5 Ways To Make Screencast Tutorials Your Customers Will Love

Screencasting is a must for online businesses. It’s an excellent way to pitch sales and gain new customers. It’s an even better way to onboard those new customers and turn them into loyal lifers! It isn’t difficult to do, but it requires some know-how to do well. With a few good practices, you can make screencasting easier and more efficient. Most importantly, you can drastically improve the quality of your videos— and their results.

I’ve done dozens and dozens of screencasts. We use them all over The $100 MBA and WebinarNinja, and I’ve recently teamed up with fellow entrepreneur Jason Zook to produce several more for our project EasyCourse. In all those recordings, I’ve identified a few tricks that make great screencasts a snap.

A note on the tech: Mac users can screencast with ScreenFlow or QuickTime. QuickTime is free, and very easy to use, but is very limited in terms of how much editing you can do. ScreenFlow allows for precise editing, but you can also edit a QuickTime screencast on iMovie. For PC users, I recommend Camtasia, and you can always use Windows Movie Maker.

With that, here are the 5 tricks to optimal screencasting:

1. Write it out!

While you can always edit or re-record, don’t make the mistake of thinking you can just wing it. No professional video, no matter how natural and improvised it may appear to be, is made without real preparation and forethought. It’s important to organize your thoughts on paper before you start talking, even if you don’t write an actual script.

The best way to be prepared (but still allow for a natural word-flow) is to make an outline. Use headings, subheadings and bullet points as a guide for the “conversation” you’ll have with the viewer. This will make your presentation sharp, focused, and understandable rather than meandering. You’ll be able to articulate what your audience needs in a way that will work better for them, and make you sound more professional.

2. Break it up!

Your screencast (and the outline you write for it) should be broken up into several parts. This serves two purposes. First, it allows you to organize the information you want to convey in more digestible chunks. From the viewer’s perspective, this is invaluable. Nothing is harder to learn from than an overlong, sustained lecture!

Secondly, it makes recording much easier for you. By breaking the presentation up, you can record it in sections. This way, when you make a mistake, you can simply start again from the beginning of that section, rather than having to start the whole thing over or make an excessive number of edits.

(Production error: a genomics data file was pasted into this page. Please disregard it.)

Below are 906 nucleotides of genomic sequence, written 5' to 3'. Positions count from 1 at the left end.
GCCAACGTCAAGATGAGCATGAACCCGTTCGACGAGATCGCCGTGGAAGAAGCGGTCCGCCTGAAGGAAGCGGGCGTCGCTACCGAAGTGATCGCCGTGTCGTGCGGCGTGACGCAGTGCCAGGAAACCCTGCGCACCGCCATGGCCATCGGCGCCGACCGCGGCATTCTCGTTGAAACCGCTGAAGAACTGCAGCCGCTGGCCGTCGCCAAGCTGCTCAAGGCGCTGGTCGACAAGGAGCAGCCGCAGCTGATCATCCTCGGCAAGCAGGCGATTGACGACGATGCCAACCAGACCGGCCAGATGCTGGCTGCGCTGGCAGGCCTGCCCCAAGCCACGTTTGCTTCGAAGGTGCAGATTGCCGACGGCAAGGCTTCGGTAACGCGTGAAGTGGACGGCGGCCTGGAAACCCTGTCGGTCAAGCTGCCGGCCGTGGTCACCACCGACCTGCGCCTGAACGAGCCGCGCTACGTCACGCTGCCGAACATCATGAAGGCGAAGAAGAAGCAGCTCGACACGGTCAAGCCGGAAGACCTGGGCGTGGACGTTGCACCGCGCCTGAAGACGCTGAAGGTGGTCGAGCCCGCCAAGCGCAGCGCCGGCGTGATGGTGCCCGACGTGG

3. Run it through!

The first time you screencast, go into it knowing that it’s only the first take. The goal is not to record it perfectly on the first try. Do a “dress rehearsal.” Watch the result, and see where you can improve. Especially at the beginning, people need to get used to hearing (and modifying) how they sound. You may need to tighten the timing. You may need to modify your voice. There will be a variety of tweaks to be made— but you won’t know until you do a dry run.

4. Keep it close!

The mic, that is. So many entrepreneurs without A/V experience make this very common mistake with an incredibly simple fix. Sitting too far from the mic not only creates problems with the volume of your voice, it creates problems with your tone and delivery. There should be about 2 fingers’ widths between your mouth and the mic. This way, you can speak in a natural way and still be heard clearly.

In my experience, the most comfortable way to record is with a boom arm. This adjustable stand clamps to your desk and allows the mic to “float” unobtrusively exactly where you want it to be. They’re widely available online for around $20 and are compatible with most microphones— including the Audio-Technica ATR2100 we use and recommend.

5. Clean it up!

While preparation and practice will make your recording sessions go much more smoothly, there’s still a lot to be said for editing. You can always go back and add, subtract or alter your work to make it the best it can be. The key is not to rely on post-production, but to use it as a safety net. If you utilize the first four tips in this list, the editing phase will be where you perfect the recording, not where you repair it.

Screencasts are an invaluable tool, because they allow you to show instead of simply tell. You can show your audience what they’ll get if they try your product. You can show them what they’ve already got, in the onboarding phase. Either way, it’s the extra mile of communication between you and the customers. With these tips, your screencasts can create customers who understand the product and keep coming back for more.